It’s a form of narration that often lends itself to telling more than showing in the story. Since an omniscient narrator can give lengthy asides and backstory, is more likely to led to dull story telling. Although these same points can be useful for large-scale fantasy epics and historical tales that need a lot of world building.

Practice makes recognizing each point of view easier

A useful exercise is to take a short scene and write it in each of the different points of view as a practice piece.

  • 1st — Three people sat with me around Harold’s Birthday cake. I should have eaten my salad, but cake was so much nicer. Harold mashed his piece with a fork. It was disgusting. There were crumbs all over the tablecloth. I took another bite. Chocolate melted over my tongue, covering it with gooey bliss until I swallowed. Too bad we only had three birthdays a year. I could get used to having cake on Tuesdays.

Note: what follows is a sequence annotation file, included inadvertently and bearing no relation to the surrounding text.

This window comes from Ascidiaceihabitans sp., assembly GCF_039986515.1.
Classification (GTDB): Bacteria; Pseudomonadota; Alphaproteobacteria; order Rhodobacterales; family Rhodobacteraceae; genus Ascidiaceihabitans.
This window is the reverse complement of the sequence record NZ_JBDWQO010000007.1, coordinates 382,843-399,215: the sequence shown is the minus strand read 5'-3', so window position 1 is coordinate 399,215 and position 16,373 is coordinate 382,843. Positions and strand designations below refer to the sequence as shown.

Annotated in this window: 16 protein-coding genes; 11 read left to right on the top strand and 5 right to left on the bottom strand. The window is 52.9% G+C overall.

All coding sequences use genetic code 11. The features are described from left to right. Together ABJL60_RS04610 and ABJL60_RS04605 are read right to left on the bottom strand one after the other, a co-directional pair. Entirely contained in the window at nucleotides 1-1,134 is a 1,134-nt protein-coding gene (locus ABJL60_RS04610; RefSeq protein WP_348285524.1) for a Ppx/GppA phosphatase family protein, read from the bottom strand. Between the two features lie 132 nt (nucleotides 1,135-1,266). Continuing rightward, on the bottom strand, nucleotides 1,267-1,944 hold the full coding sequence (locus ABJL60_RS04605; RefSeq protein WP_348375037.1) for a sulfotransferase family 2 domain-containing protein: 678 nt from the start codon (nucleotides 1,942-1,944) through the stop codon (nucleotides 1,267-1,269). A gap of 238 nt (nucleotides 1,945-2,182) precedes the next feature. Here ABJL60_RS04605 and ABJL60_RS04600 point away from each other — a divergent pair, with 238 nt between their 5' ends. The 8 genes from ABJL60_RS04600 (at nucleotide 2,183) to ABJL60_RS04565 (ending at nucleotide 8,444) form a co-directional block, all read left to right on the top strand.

• 3rd narrow — Three people sat with Mary eating cake. It was Harold’s birthday, so she left her salad in the refrigerator. She hated the way Harold mashed his cake with a fork. It was disgusting spilling crumbs on the table cloth. She took another bite. Chocolate melted over her tongue, covering it with gooey bliss until she swallowed.
  • 3rdomniscient — Mary, Harold, and Burt sat around a table. It was Harold’s birthday, so he’d brought chocolate cake. He mashed his piece with a fork. Mary grimaced but took a bite, savoring the mouthful of chocolate. Mary would have liked to have cake every Tuesday. Sadly, none of them realized this would be the last birthday cake they would share.

These are not a perfect examples. Part of the fun and usefulness of this exercise is to do it quickly on a very short scene. As the view finder shifts around the scene, think about what things the narrator would know and be able to convey to the reader, and what they would not know.

More point of view exercises can be found on West Lothian Writers at Point of View Exercise, and An Introduction to Point Of View in Creative Writing,

Also, Reedsy has a very good summary of point of view in this blog– Point of View: First, Second, and Third Person POV

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Edge Lit-6 Convention Part 3